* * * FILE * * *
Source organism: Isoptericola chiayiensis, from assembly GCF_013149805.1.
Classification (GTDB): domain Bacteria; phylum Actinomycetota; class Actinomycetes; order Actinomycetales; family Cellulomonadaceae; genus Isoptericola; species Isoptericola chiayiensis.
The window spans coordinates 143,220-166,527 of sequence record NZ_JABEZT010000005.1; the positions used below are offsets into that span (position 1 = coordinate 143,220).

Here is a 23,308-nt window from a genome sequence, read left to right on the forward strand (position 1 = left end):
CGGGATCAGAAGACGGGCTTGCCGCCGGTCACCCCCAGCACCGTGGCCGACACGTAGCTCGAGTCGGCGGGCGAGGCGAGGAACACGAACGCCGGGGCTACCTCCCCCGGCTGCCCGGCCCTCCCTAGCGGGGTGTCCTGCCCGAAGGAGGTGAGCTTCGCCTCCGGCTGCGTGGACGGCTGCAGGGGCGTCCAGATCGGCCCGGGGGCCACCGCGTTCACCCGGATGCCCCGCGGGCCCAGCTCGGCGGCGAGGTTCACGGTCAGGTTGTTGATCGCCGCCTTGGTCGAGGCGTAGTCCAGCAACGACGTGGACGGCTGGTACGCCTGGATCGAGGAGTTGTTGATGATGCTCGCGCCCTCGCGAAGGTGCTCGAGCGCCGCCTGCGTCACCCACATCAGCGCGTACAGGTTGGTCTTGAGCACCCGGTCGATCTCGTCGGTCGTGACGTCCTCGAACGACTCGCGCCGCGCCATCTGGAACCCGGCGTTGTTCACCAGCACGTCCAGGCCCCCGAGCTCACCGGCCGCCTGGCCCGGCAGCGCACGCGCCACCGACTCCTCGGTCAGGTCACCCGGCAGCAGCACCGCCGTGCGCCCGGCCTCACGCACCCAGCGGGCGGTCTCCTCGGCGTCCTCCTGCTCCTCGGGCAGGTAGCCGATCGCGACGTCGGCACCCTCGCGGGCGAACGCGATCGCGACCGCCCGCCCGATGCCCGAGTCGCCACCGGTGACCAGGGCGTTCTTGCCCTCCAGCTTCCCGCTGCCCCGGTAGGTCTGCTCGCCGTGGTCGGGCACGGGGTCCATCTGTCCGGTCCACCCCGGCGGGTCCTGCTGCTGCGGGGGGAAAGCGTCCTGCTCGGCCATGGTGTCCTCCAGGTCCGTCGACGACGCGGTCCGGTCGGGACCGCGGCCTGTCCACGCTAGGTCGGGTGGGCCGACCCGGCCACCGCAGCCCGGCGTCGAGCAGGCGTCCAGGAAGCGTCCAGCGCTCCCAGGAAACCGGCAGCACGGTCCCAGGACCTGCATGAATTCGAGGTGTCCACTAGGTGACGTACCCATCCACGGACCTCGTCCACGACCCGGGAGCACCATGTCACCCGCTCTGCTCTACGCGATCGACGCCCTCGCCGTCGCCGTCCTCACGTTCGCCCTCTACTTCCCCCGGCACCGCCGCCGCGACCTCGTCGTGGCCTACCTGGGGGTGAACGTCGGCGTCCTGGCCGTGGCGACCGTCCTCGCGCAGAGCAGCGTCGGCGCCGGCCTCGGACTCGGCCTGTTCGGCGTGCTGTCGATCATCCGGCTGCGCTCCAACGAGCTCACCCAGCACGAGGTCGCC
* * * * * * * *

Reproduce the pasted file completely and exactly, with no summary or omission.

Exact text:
Source organism: Isoptericola chiayiensis, from assembly GCF_013149805.1.
Classification (GTDB): domain Bacteria; phylum Actinomycetota; class Actinomycetes; order Actinomycetales; family Cellulomonadaceae; genus Isoptericola; species Isoptericola chiayiensis.
The window spans coordinates 143,220-166,527 of sequence record NZ_JABEZT010000005.1; the positions used below are offsets into that span (position 1 = coordinate 143,220).

Here is a 23,308-nt window from a genome sequence, read left to right on the forward strand (position 1 = left end):
CGGGATCAGAAGACGGGCTTGCCGCCGGTCACCCCCAGCACCGTGGCCGACACGTAGCTCGAGTCGGCGGGCGAGGCGAGGAACACGAACGCCGGGGCTACCTCCCCCGGCTGCCCGGCCCTCCCTAGCGGGGTGTCCTGCCCGAAGGAGGTGAGCTTCGCCTCCGGCTGCGTGGACGGCTGCAGGGGCGTCCAGATCGGCCCGGGGGCCACCGCGTTCACCCGGATGCCCCGCGGGCCCAGCTCGGCGGCGAGGTTCACGGTCAGGTTGTTGATCGCCGCCTTGGTCGAGGCGTAGTCCAGCAACGACGTGGACGGCTGGTACGCCTGGATCGAGGAGTTGTTGATGATGCTCGCGCCCTCGCGAAGGTGCTCGAGCGCCGCCTGCGTCACCCACATCAGCGCGTACAGGTTGGTCTTGAGCACCCGGTCGATCTCGTCGGTCGTGACGTCCTCGAACGACTCGCGCCGCGCCATCTGGAACCCGGCGTTGTTCACCAGCACGTCCAGGCCCCCGAGCTCACCGGCCGCCTGGCCCGGCAGCGCACGCGCCACCGACTCCTCGGTCAGGTCACCCGGCAGCAGCACCGCCGTGCGCCCGGCCTCACGCACCCAGCGGGCGGTCTCCTCGGCGTCCTCCTGCTCCTCGGGCAGGTAGCCGATCGCGACGTCGGCACCCTCGCGGGCGAACGCGATCGCGACCGCCCGCCCGATGCCCGAGTCGCCACCGGTGACCAGGGCGTTCTTGCCCTCCAGCTTCCCGCTGCCCCGGTAGGTCTGCTCGCCGTGGTCGGGCACGGGGTCCATCTGTCCGGTCCACCCCGGCGGGTCCTGCTGCTGCGGGGGGAAAGCGTCCTGCTCGGCCATGGTGTCCTCCAGGTCCGTCGACGACGCGGTCCGGTCGGGACCGCGGCCTGTCCACGCTAGGTCGGGTGGGCCGACCCGGCCACCGCAGCCCGGCGTCGAGCAGGCGTCCAGGAAGCGTCCAGCGCTCCCAGGAAACCGGCAGCACGGTCCCAGGACCTGCATGAATTCGAGGTGTCCACTAGGTGACGTACCCATCCACGGACCTCGTCCACGACCCGGGAGCACCATGTCACCCGCTCTGCTCTACGCGATCGACGCCCTCGCCGTCGCCGTCCTCACGTTCGCCCTCTACTTCCCCCGGCACCGCCGCCGCGACCTCGTCGTGGCCTACCTGGGGGTGAACGTCGGCGTCCTGGCCGTGGCGACCGTCCTCGCGCAGAGCAGCGTCGGCGCCGGCCTCGGACTCGGCCTGTTCGGCGTGCTGTCGATCATCCGGCTGCGCTCCAACGAGCTCACCCAGCACGAGGTCGCC